However, I realized that the school schedule did not allow me the time and energy to focus as closely as I desired, on the children I was trying to understand and grow with. My philosophy is that every communication "disorder" is an opportunity for a child to "find his/her voice" and to figure out who they are. This is something we are all working on, in some capacity. Our children with special needs are just easier to notice.
I believe that I have a talent and a calling to help families as an entire unit, or system. All children need to see that the "culture" of their family is to be growing, learning, changing, and enjoying life. Thus, when we learn how to help ourselves grow, learn, change, and enjoy, we have great joy and energy we can put towards helping our children see how it can be done.
My specialties are in the areas of autism, childhood apraxia of speech, articulation, and language-learning strategies for "visual" thinkers. I subscribe to the research and neuro-educational strategies of Dr. Ellyn Arwood in many of my approaches to therapy. I see my role as ultimately training parents to teach their children how to "find meaning" in the ways that are most natural and inspiring.
I have an ongoing love of learning how to communicate with all people. I continue to hone my capacity to reach and commune with others through my love of music and rhythm, dance, and art.
April 9, 2014
When young children mistake a metaphor for a physical reality, we laugh and say, “She took that so literally!” For example, if a child heard an adult say, “I need to have a talk with the man upstairs”, the child may walk up the stairs to a second floor, checking for unfamiliar room mates, or may wonder if there is a secret stairway in your one story bungalow. She will insert whatever context her imagination may conjure up, without logic.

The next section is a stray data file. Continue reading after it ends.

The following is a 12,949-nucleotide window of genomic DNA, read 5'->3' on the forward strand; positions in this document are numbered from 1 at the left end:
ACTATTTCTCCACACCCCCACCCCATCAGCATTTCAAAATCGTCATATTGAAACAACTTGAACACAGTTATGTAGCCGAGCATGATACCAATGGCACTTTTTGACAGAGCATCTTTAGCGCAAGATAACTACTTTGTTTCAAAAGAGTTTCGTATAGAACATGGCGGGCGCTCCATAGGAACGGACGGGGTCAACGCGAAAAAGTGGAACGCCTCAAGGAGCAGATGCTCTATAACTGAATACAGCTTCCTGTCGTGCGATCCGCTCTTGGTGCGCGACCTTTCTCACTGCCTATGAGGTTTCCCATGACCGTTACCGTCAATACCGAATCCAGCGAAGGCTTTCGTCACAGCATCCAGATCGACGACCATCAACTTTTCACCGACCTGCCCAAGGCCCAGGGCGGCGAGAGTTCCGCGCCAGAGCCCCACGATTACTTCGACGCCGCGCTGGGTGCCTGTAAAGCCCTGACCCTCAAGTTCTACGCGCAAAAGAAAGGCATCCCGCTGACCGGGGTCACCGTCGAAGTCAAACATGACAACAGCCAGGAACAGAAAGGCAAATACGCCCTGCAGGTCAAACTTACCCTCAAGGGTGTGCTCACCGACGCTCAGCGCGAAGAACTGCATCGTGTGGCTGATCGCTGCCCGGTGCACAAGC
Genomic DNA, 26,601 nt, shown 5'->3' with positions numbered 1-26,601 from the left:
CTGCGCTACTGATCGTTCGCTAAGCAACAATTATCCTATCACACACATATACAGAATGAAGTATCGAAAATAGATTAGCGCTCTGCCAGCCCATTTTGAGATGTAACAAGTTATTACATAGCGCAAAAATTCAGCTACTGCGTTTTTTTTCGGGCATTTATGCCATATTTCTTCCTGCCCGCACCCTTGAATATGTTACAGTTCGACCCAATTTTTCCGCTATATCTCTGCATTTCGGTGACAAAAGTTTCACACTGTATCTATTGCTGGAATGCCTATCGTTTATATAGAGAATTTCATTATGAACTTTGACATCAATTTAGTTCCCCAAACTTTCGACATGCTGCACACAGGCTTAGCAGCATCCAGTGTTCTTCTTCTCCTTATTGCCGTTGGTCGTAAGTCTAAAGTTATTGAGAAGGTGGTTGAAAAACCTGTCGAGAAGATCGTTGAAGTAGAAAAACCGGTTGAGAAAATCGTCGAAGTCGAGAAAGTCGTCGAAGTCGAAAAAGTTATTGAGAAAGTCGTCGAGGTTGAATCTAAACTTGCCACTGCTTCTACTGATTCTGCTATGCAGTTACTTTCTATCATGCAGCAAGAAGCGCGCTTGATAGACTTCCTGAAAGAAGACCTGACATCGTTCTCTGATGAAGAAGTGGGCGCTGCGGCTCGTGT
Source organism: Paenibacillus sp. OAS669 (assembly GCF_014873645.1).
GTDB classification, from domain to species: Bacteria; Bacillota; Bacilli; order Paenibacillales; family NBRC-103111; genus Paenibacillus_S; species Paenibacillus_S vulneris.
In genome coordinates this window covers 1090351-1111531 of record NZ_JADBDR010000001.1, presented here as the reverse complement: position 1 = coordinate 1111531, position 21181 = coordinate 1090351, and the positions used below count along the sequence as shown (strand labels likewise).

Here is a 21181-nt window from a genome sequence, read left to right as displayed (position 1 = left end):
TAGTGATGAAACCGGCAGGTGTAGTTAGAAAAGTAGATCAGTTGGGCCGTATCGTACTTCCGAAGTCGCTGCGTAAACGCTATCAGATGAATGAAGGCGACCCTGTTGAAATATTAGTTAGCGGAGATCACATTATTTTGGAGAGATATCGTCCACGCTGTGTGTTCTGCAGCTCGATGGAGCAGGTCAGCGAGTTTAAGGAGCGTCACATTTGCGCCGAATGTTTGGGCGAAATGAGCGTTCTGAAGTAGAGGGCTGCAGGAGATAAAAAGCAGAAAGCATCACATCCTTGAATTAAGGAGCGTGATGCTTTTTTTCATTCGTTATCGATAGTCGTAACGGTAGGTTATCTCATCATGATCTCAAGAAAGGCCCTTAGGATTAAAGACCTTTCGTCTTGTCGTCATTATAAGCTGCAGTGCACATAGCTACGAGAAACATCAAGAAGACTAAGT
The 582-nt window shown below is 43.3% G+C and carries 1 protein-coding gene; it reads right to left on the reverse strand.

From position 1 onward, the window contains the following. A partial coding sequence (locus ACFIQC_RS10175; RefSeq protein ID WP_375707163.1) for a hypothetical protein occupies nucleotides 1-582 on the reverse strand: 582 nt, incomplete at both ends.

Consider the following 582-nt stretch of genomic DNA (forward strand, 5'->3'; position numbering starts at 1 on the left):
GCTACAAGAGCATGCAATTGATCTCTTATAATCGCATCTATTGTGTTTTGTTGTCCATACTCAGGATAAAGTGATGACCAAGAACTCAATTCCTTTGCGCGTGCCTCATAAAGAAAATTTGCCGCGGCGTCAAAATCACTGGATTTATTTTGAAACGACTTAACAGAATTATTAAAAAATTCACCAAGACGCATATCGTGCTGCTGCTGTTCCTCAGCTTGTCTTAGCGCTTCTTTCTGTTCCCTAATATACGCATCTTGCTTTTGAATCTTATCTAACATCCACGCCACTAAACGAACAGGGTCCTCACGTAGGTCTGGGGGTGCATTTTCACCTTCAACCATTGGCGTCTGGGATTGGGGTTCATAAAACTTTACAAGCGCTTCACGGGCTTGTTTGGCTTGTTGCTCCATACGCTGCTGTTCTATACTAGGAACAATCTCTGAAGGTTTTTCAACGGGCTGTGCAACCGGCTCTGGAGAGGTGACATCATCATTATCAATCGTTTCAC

When children do not have enough language to form a context, the idea that was heard can take on many possible shapes. We learn context by asking context-building questions, like, “What was my mom's expression as she said this?” “Has she said this before?” “Where and when has she said this before?” “Who was she talking to?” “What did she do with her body as she said this?” “What did her tone of voice sound like?” “What did she do after she said it?” and so forth. These questions are usually asked and answered silently and unconsciously, so we're not always aware of this process of “carving out” a sense of the intended message.